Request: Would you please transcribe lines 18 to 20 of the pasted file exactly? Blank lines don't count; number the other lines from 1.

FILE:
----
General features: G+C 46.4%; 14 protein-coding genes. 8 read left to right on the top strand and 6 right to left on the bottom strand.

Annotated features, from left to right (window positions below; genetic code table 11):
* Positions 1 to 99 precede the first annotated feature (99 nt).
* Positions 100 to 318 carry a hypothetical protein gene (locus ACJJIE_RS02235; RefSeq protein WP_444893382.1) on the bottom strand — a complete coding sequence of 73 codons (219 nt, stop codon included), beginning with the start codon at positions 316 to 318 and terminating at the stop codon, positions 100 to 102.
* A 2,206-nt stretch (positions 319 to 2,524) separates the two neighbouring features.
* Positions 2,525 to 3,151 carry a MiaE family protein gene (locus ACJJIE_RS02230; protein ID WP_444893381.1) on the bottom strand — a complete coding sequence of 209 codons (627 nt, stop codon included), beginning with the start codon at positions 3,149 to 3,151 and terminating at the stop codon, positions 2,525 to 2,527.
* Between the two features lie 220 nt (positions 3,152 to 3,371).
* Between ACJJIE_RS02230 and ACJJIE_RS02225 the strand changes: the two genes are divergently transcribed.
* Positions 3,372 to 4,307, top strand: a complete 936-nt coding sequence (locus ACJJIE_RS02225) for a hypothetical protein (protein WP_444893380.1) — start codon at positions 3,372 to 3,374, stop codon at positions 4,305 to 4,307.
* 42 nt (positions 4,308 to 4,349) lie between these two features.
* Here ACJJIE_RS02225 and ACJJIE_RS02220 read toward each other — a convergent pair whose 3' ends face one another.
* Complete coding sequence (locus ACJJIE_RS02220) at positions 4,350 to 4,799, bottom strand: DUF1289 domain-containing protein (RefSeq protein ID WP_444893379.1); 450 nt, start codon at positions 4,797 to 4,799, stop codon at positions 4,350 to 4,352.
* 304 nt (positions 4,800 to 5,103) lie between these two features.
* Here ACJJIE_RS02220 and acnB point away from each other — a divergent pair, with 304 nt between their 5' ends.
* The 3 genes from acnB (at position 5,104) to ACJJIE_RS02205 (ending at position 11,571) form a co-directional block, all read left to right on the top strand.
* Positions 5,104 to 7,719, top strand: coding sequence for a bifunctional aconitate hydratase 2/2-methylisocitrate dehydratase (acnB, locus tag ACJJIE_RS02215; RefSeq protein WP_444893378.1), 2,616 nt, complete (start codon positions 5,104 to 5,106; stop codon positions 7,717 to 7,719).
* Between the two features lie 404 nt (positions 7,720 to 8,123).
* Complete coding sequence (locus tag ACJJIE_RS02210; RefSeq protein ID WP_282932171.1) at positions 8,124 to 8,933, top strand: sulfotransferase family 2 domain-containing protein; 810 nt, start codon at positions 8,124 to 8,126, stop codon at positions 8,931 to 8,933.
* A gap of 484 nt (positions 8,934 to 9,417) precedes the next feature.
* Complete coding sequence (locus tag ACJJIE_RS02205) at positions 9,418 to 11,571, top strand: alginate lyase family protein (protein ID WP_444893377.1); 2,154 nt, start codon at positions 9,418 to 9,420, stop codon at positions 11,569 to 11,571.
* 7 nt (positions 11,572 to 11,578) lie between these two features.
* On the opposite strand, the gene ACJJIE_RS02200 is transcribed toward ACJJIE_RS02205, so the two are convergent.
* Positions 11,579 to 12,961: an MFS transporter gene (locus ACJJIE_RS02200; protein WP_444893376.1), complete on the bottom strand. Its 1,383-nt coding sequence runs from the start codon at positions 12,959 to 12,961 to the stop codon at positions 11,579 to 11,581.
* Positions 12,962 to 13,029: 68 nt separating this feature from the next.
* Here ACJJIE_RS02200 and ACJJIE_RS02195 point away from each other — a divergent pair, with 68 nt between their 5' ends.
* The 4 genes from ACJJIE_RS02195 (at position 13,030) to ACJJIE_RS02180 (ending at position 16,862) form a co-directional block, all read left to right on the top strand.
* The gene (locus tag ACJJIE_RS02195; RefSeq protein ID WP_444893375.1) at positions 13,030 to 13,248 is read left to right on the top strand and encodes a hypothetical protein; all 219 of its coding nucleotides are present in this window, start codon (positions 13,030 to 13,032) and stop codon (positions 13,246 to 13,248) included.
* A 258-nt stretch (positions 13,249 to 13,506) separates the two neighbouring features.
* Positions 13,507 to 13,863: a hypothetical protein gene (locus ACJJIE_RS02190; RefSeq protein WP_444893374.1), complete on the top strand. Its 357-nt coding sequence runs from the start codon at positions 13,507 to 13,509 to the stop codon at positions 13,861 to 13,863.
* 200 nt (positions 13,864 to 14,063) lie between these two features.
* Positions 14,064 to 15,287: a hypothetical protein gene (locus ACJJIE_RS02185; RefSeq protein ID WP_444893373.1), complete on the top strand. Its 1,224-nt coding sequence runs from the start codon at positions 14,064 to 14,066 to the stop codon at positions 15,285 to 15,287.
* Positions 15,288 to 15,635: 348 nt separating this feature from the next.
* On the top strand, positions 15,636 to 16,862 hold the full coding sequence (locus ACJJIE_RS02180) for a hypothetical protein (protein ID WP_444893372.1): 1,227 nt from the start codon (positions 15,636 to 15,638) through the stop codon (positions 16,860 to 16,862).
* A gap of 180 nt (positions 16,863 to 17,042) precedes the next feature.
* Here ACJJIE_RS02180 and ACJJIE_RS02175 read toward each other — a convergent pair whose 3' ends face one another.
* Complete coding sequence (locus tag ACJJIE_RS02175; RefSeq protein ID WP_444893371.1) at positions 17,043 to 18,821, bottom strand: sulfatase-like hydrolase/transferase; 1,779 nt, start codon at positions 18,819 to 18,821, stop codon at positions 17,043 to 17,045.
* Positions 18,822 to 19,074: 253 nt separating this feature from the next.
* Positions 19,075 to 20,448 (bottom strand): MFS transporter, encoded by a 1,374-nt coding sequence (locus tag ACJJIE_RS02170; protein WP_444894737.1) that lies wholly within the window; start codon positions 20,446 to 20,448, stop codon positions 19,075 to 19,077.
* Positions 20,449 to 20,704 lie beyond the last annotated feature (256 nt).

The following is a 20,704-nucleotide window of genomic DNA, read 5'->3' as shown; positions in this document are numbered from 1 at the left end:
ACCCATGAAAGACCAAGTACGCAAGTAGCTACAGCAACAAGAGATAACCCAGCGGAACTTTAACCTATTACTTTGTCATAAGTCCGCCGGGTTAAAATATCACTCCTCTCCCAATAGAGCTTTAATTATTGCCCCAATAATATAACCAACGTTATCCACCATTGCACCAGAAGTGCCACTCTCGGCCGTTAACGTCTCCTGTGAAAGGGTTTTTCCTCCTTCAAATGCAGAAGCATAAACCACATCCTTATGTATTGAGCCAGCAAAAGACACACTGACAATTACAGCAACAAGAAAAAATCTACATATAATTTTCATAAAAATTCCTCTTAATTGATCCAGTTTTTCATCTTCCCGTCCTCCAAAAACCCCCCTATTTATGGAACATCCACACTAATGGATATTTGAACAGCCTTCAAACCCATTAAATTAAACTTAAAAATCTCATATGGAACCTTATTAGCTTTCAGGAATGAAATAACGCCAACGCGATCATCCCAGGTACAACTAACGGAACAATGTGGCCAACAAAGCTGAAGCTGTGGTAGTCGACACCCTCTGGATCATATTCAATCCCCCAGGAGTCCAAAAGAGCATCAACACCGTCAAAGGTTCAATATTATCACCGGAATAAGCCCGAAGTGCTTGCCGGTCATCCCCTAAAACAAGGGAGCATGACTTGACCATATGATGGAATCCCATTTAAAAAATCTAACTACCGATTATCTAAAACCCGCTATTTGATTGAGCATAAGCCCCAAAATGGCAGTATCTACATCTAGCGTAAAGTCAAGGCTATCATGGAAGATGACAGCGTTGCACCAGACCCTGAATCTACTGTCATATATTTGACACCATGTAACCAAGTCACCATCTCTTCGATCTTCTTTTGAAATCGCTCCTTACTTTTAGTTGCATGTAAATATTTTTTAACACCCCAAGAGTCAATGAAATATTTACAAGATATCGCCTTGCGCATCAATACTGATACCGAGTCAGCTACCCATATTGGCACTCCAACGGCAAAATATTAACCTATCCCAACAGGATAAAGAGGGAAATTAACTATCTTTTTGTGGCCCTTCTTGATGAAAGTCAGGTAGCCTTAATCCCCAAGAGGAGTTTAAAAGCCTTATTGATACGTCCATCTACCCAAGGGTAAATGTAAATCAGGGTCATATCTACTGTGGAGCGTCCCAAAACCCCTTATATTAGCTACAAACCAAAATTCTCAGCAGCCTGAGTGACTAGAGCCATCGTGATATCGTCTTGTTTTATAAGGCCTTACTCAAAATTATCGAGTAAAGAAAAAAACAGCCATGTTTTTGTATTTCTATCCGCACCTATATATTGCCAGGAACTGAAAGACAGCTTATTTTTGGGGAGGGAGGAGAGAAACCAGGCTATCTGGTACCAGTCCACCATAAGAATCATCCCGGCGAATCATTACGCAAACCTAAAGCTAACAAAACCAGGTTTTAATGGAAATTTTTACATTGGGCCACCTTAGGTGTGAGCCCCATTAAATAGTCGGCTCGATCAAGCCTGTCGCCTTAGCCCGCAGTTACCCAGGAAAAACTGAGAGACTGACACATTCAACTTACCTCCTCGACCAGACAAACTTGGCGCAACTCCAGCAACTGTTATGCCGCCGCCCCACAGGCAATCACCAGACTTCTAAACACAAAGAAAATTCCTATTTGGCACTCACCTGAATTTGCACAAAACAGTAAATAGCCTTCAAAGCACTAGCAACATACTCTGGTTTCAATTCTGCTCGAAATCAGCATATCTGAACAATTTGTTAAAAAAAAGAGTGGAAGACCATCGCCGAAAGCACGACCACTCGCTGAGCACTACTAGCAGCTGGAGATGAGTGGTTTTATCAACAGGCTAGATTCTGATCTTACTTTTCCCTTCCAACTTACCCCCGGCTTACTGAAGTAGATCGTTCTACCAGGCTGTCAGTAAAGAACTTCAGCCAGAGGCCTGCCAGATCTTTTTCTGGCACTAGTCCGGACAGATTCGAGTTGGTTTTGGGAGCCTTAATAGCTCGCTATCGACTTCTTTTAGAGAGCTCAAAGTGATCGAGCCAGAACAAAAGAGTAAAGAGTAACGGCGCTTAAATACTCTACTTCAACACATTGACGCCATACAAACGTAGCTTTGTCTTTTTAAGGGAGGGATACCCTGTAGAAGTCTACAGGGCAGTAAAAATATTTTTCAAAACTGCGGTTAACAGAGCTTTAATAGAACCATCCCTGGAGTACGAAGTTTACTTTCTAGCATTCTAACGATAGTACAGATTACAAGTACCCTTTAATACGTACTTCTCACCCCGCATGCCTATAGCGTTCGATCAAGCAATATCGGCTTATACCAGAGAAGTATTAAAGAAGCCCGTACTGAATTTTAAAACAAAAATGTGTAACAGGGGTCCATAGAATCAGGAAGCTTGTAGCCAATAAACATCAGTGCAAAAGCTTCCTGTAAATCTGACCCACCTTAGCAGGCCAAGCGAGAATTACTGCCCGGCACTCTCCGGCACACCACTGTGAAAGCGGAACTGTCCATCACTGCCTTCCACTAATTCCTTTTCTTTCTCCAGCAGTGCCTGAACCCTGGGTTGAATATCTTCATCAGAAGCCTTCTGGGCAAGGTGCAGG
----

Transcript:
* Complete coding sequence (locus tag ACJJIE_RS02210; RefSeq protein ID WP_282932171.1) at positions 8,124 to 8,933, top strand: sulfotransferase family 2 domain-containing protein; 810 nt, start codon at positions 8,124 to 8,126, stop codon at positions 8,931 to 8,933.
* A gap of 484 nt (positions 8,934 to 9,417) precedes the next feature.
* Complete coding sequence (locus tag ACJJIE_RS02205) at positions 9,418 to 11,571, top strand: alginate lyase family protein (protein ID WP_444893377.1); 2,154 nt, start codon at positions 9,418 to 9,420, stop codon at positions 11,569 to 11,571.